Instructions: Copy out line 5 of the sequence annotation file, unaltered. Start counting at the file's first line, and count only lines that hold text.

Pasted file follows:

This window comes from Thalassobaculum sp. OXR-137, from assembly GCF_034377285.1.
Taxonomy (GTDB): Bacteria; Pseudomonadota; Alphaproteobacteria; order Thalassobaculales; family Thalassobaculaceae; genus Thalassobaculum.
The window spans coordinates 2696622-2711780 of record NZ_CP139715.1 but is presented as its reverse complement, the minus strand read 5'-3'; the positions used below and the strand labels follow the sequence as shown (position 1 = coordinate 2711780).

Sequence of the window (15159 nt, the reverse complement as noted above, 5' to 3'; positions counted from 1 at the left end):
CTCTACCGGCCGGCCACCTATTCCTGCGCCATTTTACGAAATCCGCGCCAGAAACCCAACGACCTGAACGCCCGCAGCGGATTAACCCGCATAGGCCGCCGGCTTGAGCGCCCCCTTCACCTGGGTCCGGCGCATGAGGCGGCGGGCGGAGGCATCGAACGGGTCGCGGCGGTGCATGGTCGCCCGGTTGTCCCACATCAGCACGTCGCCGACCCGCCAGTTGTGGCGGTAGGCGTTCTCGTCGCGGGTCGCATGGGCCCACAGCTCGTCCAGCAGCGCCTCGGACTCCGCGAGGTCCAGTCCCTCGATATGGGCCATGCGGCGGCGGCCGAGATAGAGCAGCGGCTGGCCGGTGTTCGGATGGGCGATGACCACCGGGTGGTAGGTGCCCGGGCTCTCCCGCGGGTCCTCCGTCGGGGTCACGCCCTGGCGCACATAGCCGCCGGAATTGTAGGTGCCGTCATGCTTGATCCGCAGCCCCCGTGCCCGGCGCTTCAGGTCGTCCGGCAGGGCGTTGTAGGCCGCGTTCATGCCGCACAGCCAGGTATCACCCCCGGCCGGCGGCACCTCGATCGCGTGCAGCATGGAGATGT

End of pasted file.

CTCTACCGGCCGGCCACCTATTCCTGCGCCATTTTACGAAATCCGCGCCAGAAACCCAACGACCTGAACGCCCGCAGCGGATTAACCCGCATAGGCCGCCGGCTTGAGCGCCCCCTTCACCTGGGTCCGGCGCATGAGGCGGCGGGCGGAGGCATCGAACGGGTCGCGGCGGTGCATGGTCGCCCGGTTGTCCCACATCAGCACGTCGCCGACCCGCCAGTTGTGGCGGTAGGCGTTCTCGTCGCGGGTCGCATGGGCCCACAGCTCGTCCAGCAGCGCCTCGGACTCCGCGAGGTCCAGTCCCTCGATATGGGCCATGCGGCGGCGGCCGAGATAGAGCAGCGGCTGGCCGGTGTTCGGATGGGCGATGACCACCGGGTGGTAGGTGCCCGGGCTCTCCCGCGGGTCCTCCGTCGGGGTCACGCCCTGGCGCACATAGCCGCCGGAATTGTAGGTGCCGTCATGCTTGATCCGCAGCCCCCGTGCCCGGCGCTTCAGGTCGTCCGGCAGGGCGTTGTAGGCCGCGTTCATGCCGCACAGCCAGGTATCACCCCCGGCCGGCGGCACCTCGATCGCGTGCAGCATGGAGATGT